• Justice Society of America Vol. 1 (1991), a miniseries set in the Golden Age that ran for 8 issues. The book was obviously a test run for an ongoing series, as the time-lost heroes were soon brought back to the DCU in the pages of the Armageddon: Inferno miniseries, and rewarded with an ongoing…
    • Justice Society of America Vol. 2 (1992). This ongoing wound up lasting only 10 issues, despite really fun scripts by Len Strazewski and wonderful artwork by the late, much-missed Mike Parobeck. This was still a couple of years before Mark Waid’s Flash reminded the world that it was okay to have fun in your comic books. After the success of JLA though, DC was taking a hard look at all its teams, leading to…
    • JSA (1999). This was the first successful ongoing series starring the JSA as a team. (It’s important to note that, I think – in the original Golden Age stories, the JSA segments were usually little more than a framing story for individual tales or team-ups between two of the members.) This lasted 87 issues before Infinite Crisis and a reboot…
    • Justice Society of America Vol. 3 (2006) is currently on issue 48.
    • Total: The world’s first superhero team has totally a shockingly low 153 issues in its decades-long existence. If they wanted to renumber, issue 95 could be issue 200, but it hardly seems worth it, does it?


    Wolverine
    This, ladies and gentlemen, is my worst nightmare. So many miniseries, one-shots, and spin-offs… the challenge, you remember, is figuring out what book was the “official” successor to the original Wolverine comic book at any given time. Sooooo…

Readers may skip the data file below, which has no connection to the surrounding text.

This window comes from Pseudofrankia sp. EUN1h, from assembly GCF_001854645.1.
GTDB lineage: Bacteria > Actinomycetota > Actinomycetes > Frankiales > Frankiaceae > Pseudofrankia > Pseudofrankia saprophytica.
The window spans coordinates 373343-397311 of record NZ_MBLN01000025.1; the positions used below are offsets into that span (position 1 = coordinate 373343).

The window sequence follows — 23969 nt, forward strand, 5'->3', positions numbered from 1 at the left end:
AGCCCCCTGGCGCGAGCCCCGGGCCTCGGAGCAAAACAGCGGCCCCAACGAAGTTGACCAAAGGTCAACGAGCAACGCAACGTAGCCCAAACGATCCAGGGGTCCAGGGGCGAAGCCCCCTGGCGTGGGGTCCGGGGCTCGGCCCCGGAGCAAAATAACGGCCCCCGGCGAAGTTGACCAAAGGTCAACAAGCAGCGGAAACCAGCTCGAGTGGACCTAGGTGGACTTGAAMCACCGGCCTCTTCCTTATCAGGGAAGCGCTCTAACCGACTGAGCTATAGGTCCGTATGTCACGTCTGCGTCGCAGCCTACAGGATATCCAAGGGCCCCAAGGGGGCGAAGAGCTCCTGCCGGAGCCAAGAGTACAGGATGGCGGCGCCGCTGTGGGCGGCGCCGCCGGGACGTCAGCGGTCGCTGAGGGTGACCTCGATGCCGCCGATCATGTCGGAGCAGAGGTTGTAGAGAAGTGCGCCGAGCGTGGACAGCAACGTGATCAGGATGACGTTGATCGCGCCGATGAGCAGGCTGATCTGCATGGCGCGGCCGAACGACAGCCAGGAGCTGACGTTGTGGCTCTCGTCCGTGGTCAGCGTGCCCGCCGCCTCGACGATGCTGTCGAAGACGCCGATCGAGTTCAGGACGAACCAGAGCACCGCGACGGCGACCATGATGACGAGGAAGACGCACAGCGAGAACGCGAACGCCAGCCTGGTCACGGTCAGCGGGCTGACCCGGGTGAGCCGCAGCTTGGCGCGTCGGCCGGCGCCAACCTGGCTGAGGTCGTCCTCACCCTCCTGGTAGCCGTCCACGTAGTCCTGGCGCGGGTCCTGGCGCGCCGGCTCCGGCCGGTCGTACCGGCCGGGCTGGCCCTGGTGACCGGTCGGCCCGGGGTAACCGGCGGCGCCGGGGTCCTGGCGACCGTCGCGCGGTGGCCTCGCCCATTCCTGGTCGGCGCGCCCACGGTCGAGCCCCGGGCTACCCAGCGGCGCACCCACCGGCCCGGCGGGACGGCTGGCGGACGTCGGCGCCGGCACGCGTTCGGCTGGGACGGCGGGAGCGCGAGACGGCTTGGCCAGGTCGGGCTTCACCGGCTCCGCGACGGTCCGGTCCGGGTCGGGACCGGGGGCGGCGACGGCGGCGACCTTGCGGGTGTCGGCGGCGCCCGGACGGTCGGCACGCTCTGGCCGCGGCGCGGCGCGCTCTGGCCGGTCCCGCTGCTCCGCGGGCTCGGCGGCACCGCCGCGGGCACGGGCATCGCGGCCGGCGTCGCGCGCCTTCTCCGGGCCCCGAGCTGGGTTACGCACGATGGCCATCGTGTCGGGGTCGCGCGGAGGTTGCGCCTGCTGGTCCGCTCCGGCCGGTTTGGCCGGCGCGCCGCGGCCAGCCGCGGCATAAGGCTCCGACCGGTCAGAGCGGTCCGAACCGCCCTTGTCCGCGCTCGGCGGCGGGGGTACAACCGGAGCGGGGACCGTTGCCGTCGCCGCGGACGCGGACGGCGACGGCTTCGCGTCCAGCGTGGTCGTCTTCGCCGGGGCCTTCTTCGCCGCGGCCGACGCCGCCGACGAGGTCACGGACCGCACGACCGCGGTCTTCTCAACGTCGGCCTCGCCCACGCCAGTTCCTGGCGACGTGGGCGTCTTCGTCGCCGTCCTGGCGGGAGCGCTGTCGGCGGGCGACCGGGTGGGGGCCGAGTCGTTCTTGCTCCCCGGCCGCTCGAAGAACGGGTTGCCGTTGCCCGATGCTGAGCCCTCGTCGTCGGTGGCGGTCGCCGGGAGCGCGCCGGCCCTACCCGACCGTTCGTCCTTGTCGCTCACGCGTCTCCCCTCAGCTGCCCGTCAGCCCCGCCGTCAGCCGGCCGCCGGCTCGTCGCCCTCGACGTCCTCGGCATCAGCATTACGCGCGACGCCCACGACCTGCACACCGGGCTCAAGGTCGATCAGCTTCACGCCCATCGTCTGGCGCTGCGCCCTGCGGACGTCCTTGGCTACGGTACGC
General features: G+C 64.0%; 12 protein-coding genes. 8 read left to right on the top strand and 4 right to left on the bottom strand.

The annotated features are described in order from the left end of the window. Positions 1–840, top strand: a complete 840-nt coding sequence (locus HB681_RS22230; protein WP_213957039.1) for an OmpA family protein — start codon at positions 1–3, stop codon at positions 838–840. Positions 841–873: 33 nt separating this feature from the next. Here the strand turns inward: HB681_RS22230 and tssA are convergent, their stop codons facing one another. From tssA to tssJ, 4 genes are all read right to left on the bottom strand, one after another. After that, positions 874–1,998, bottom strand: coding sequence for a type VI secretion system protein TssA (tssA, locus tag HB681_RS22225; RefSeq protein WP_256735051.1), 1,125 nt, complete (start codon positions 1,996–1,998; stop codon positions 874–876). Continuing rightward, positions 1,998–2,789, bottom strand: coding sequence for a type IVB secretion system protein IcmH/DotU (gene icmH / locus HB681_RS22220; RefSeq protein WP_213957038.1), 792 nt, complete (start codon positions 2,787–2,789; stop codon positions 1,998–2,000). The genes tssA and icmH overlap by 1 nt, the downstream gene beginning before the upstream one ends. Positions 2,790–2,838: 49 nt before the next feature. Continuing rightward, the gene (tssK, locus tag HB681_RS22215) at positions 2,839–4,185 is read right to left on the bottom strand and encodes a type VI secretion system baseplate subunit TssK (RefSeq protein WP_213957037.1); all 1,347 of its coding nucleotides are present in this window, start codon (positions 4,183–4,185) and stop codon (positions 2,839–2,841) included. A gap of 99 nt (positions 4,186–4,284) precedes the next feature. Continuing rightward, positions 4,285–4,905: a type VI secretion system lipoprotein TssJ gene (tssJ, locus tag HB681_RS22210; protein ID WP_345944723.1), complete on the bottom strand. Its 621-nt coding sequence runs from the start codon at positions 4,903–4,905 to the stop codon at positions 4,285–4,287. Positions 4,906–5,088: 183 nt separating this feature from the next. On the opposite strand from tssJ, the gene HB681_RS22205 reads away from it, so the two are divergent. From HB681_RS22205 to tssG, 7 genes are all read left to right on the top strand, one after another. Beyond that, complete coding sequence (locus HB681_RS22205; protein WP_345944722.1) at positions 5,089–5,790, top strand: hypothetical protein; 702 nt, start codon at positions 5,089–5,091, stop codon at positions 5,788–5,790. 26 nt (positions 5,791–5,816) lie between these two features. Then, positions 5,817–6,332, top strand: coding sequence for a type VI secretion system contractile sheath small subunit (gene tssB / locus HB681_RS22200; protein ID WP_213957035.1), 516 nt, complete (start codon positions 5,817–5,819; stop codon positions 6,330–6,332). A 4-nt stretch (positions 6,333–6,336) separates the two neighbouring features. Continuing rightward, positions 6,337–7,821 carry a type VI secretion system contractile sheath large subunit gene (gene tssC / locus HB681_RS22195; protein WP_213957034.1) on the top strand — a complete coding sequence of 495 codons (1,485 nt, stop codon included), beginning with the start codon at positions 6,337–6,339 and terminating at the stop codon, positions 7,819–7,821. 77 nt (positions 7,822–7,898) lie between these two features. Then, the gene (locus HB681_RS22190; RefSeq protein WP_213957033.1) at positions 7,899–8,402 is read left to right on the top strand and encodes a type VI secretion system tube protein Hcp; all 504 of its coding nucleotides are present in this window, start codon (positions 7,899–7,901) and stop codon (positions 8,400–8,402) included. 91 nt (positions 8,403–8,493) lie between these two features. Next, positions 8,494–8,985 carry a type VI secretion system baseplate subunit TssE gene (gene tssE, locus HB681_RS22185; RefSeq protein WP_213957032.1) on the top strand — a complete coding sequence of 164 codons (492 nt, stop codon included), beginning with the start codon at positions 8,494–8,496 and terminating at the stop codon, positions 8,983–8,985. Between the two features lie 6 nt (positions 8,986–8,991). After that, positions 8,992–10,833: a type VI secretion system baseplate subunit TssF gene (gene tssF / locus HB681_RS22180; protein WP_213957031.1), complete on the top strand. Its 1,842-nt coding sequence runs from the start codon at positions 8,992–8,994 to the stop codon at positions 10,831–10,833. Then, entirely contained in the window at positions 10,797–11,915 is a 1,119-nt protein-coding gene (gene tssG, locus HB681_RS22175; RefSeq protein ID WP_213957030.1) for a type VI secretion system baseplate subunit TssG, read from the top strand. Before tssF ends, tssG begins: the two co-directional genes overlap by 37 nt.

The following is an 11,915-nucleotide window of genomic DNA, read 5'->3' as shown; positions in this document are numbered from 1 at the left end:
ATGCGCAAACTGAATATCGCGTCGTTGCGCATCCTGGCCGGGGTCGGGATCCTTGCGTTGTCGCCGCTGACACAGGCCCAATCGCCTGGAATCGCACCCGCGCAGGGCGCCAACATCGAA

• Wolverine Vol. 1 (1987) was a miniseries. Lasted 4 issues. So far, so good.
    • Wolverine Vol.2 (1988) was the character’s first ongoing, and it lasted 190 issues. This took us to 2003, when the trend of restarting with a new #1 for no damn reason was in full swing, but at least at this point, it was still simple to keep track.
    • Wolverine Vol. 3 (2003) was the Marvel Knights relaunch, although it bounced back to the Marvel Universe proper fairly quickly with issue #74, the title was changed to Dark Wolverine, where it lasted until it was cancelled with issue #81. Here’s the tough part – do I count those last seven issues towards the through-line? Logan wasn’t the star of the book, but at the moment, it was the most high-profile Wolverine title, much more than the spin-off book Wolverine: Origins, which arching down towards the end of its 50-issue run. Since it kept the numbering and there wasn’t an obvious “main” title at this point, I’m going to count those seven issues, but its’ easily up for debate.
    • Wolverine Vol. 4 (2010) has so far chalked up 6 issues (again, I don’t count .1 comics for the total). I don’t count Daken: Dark Wolverine, even though it’s ostensibly the continuation of the previous title, and I’m not going to count the ongoing Wolverine: The Best There Is because it’s a stupid friggin’ title. Also, about all the other one-shots, minis, and spin-offs? If I haven’t mentioned it so far, it don’t count. So…
    • Total: 281 issues. If Marvel wants to renumber (and we know they always do) they could turn issue #25 of the current series into issue #300 easily. Of course, they’re also claiming they’ve already published issues #900 and #1000, so what the hell?


    Almost done my friends, but there’s one more way I’d like to look at this experiment. So far we’ve only looked at superhero comics, which is perfectly fair, since for the most part those are the books that have been (more or less) continuously published for the longest time. But there are others – several comics for kids that have stood the test of time. Through six different publishers – Dell, Gold Key/Whitman, Gladstone, Disney Comics, Gemstone Publishing and now Boom! Studios, the four main Disney titles have kept their numbering consistent, which is awesome, because otherwise we never would have gotten the chance to read Walt Disney’s Comics and Stories #700. And I hope and pray that when Marvel inevitably takes over these books in a few years, they keep the original numbering. It’s a historical thing at this point. But their contemporaries have also bounced from one publisher to another, and they’ve restarted. So let’s look at the two longest-running, still-published, non-Disney cartoon comics…